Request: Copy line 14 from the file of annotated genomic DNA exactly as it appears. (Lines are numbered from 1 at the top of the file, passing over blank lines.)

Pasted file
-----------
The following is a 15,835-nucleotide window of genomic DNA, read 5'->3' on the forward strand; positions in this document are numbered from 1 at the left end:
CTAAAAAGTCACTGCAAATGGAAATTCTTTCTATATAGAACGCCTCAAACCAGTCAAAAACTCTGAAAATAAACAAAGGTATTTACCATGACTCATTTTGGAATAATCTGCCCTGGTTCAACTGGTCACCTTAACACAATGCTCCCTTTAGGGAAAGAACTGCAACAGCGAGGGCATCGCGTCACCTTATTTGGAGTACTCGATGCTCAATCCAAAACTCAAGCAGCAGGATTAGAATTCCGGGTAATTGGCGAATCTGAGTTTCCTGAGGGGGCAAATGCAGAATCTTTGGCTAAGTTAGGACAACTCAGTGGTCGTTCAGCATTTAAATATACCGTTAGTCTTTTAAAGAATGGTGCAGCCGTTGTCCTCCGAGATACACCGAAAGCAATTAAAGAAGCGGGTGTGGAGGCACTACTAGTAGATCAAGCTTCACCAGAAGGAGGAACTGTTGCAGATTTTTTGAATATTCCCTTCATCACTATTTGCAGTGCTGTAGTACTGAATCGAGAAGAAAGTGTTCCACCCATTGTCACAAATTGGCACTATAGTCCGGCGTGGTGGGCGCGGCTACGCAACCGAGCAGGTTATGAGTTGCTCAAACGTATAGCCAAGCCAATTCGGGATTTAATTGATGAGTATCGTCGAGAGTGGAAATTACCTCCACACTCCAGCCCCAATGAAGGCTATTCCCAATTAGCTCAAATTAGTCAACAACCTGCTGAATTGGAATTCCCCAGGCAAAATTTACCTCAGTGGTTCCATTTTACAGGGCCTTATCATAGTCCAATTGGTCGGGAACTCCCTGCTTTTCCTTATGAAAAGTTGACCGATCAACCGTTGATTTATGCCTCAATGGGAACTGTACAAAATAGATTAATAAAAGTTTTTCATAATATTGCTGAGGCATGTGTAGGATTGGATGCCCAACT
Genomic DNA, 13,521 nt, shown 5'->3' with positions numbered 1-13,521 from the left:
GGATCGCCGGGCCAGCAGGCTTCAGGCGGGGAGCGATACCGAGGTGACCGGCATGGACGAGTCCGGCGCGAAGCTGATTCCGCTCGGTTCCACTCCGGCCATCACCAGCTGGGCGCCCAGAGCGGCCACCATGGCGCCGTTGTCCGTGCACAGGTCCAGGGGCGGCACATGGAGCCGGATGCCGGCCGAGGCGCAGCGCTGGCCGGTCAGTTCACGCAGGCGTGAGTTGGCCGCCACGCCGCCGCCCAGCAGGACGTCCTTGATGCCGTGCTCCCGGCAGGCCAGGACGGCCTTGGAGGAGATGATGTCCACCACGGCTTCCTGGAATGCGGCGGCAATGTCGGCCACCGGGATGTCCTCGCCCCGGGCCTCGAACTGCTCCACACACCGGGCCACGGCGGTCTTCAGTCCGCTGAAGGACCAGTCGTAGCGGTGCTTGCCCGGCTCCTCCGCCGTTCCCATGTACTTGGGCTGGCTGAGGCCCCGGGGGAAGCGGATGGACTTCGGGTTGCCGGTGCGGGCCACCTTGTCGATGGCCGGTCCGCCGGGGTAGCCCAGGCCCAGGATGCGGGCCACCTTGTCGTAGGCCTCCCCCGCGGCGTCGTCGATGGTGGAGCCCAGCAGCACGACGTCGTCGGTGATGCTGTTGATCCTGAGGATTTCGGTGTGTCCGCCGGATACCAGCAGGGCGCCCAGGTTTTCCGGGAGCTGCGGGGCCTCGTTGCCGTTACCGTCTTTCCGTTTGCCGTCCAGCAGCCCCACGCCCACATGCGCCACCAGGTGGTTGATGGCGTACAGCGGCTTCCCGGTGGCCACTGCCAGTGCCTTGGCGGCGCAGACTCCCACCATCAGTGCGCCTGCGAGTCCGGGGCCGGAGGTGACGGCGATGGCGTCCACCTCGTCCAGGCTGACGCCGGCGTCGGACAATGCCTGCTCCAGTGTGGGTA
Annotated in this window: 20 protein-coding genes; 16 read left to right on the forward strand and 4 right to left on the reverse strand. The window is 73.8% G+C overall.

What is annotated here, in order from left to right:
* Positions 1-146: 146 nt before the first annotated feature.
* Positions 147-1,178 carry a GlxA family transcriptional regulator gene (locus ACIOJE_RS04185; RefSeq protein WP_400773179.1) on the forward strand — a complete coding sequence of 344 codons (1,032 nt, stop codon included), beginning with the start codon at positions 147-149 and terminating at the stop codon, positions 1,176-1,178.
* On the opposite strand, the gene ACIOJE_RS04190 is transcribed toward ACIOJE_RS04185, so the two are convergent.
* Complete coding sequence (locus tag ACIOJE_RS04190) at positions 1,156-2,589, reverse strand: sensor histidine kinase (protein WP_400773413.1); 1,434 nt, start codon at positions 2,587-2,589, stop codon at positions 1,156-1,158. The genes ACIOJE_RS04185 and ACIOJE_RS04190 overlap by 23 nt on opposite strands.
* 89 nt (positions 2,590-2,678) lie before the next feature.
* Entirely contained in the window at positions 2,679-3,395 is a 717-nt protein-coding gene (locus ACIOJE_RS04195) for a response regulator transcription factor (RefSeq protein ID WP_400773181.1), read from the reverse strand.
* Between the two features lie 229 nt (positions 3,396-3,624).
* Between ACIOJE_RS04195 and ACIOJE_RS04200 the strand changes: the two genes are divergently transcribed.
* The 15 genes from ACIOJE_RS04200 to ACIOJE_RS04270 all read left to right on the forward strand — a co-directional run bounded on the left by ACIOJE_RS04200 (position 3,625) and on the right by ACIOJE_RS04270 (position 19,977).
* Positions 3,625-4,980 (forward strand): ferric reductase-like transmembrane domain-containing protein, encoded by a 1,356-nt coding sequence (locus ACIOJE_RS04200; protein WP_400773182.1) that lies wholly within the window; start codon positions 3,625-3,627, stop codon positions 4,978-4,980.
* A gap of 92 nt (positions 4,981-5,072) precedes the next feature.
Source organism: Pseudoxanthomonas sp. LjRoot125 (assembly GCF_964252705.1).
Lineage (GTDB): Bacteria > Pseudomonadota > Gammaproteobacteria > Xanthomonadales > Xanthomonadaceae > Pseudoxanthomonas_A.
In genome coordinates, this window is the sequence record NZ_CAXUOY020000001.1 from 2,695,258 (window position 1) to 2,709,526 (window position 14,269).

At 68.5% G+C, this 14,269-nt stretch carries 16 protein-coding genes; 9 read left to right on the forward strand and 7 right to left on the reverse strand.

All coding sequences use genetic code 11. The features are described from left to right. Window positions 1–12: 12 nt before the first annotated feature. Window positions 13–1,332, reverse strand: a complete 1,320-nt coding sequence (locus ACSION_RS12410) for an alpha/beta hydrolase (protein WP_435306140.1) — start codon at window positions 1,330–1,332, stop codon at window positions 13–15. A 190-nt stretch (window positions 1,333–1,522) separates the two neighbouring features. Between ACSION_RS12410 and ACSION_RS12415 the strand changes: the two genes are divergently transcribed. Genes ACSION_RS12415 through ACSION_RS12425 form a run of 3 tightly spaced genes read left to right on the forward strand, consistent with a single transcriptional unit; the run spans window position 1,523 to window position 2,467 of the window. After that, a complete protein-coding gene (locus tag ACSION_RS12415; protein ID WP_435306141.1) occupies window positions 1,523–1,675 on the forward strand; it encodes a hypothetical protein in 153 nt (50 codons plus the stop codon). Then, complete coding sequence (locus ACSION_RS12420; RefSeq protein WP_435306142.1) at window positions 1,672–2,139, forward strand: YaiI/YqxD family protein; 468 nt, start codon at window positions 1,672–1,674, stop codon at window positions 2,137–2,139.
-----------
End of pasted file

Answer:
* Between ACIOJE_RS04195 and ACIOJE_RS04200 the strand changes: the two genes are divergently transcribed.